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  • Provenance

    Paragon Press, London

  • Exhibited

    Ljubljana, International Centre of Graphic Arts, June 11 - September 28, 2001 (another example exhibited)

  • Catalogue Essay

    The Last Supper is a group of 13 screenprints, each mimicking to perfection the graphic design of a specific drug’s packaging. The colours are reminiscent of Hirst’s "Spot Painting" series, which were equally inspired by pharmaceutical catalogues and explore similar themes; Hirst’s fascination with science and the almost spiritual power of medicine. Self-referentially, Hirst replaces the original logo of each respective drug company with his own name, or a stylised logo of his initials. The prints however, maintain the original design of the drug’s packaging, whilst each name becomes substituted with the names of different typical "British Street Food"’. Liver, Bacon, Onions, and Corned Beef among others become the cure for cardiac trauma, AIDS, and serious terminal conditions – or do they perhaps allude to what causes the body to be fed with such drugs?

    The present lot is named after the last meal of Christ, which he shared with his twelve disciples. Thus, each one of the 13 prints is an iconoclastic portrait of one of the 12 apostles, while the thirteenth stands for Christ himself. Though the title connotes faith as the nourishment of the body and soul, the series also incorporates Hirst’s ongoing themes of death and decay. The works therefore ingenuously raise questions about our faith in pharmaceutical drugs, one Hirst has often compared to the unsubstantiated comfort of religious faith. The artist suggests that even this 20th century obsession with drugs is insufficient to keep death at bay. However, despite the serious Biblical and anxiety-provoking message expressed by the work, Hirst adds his usual ironic twist by incorporating references to British pedestrian food culture; we are, after all, what we eat.

  • Artist Biography

    Damien Hirst

    British • 1965

    There is no other contemporary artist as maverick to the art market as Damien Hirst. Foremost among the Young British Artists (YBAs), a group of provocative artists who graduated from Goldsmiths, University of London in the late 1980s, Hirst ascended to stardom by making objects that shocked and appalled, and that possessed conceptual depth in both profound and prankish ways.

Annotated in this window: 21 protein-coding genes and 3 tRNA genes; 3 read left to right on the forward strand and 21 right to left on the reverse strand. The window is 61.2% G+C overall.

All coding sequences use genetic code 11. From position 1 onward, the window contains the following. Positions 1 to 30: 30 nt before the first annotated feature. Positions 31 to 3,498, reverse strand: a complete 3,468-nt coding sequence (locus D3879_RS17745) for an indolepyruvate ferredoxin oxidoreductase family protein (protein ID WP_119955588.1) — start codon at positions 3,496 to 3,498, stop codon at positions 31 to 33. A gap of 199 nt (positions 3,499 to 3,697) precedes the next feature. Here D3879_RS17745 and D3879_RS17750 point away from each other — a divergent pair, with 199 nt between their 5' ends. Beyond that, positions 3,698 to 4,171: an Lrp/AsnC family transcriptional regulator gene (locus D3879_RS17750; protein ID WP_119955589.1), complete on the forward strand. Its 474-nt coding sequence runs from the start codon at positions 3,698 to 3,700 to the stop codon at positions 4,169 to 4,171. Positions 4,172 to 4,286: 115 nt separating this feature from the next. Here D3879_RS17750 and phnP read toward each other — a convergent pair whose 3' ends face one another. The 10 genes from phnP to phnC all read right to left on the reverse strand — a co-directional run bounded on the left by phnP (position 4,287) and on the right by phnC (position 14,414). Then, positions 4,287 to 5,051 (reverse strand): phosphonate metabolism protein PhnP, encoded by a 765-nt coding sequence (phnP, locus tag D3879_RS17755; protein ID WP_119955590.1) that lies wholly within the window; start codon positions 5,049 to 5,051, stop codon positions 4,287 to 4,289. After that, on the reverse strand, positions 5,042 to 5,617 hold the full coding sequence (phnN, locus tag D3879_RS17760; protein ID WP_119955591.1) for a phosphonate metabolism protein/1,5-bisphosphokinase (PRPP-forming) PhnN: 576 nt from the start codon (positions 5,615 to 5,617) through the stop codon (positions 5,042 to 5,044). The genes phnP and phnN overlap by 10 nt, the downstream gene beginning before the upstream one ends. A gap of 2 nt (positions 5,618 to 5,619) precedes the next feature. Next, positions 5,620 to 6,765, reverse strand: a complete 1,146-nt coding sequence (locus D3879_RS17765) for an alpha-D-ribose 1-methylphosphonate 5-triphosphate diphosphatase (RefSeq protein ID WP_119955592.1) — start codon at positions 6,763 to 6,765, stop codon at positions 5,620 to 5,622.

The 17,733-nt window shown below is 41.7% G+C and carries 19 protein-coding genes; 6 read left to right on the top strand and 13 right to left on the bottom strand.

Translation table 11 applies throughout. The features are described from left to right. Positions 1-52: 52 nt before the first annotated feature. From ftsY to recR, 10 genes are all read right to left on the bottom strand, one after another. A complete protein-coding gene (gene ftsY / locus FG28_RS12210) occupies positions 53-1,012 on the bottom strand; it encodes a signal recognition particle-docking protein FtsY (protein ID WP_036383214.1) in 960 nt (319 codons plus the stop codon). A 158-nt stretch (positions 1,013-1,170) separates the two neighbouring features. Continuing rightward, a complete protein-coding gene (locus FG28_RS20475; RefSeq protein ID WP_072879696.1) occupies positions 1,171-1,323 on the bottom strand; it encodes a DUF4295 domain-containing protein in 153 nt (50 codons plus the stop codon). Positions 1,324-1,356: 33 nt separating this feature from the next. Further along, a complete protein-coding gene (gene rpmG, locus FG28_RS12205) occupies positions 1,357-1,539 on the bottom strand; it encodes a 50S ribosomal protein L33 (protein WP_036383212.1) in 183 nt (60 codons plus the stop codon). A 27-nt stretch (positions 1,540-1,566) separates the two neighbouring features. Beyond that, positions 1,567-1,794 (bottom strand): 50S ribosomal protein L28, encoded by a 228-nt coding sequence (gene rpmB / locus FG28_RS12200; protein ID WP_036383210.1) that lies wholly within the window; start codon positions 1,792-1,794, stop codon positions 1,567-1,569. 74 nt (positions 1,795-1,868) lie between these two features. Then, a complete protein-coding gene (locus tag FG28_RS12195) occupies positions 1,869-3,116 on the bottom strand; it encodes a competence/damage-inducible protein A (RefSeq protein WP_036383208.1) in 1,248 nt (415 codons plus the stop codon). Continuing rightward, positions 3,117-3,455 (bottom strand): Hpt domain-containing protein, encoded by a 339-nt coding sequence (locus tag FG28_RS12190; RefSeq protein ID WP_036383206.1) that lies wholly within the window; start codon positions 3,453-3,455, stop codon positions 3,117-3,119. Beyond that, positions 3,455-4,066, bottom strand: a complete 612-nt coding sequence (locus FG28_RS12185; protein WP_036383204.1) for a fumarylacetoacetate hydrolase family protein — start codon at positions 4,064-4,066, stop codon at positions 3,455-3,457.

Regarded as Britain's most notorious living artist, Hirst has studded human skulls in diamonds and submerged sharks, sheep and other dead animals in custom vitrines of formaldehyde. In tandem with Cheyenne Westphal, now Chairman of Phillips, Hirst controversially staged an entire exhibition directly for auction with 2008's "Beautiful Inside My Head Forever," which collectively totalled £111 million ($198 million).

    Hirst remains genre-defying and creates everything from sculpture, prints, works on paper and paintings to installation and objects. Another of his most celebrated series, the 'Pill Cabinets' present rows of intricate pills, cast individually in metal, plaster and resin, in sterilized glass and steel containers; Phillips New York showed the largest of these pieces ever exhibited in the United States, The Void, 2000, in May 2017.

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305

The Last Supper

1999
13 color screenprints on Somerset paper.
60 x 40 in. (152.4 x 101.6 cm) each.
Signed "Damien Hirst" lower right on each. This work is from an edition of 150 and is accompanied by a certificate of authenticity.

Estimate
£20,000 - 30,000 ≠ ♠ †

Sold for £38,400

Contemporary Art Evening Sale

Evening Sale
13 October 2007, 4pm
London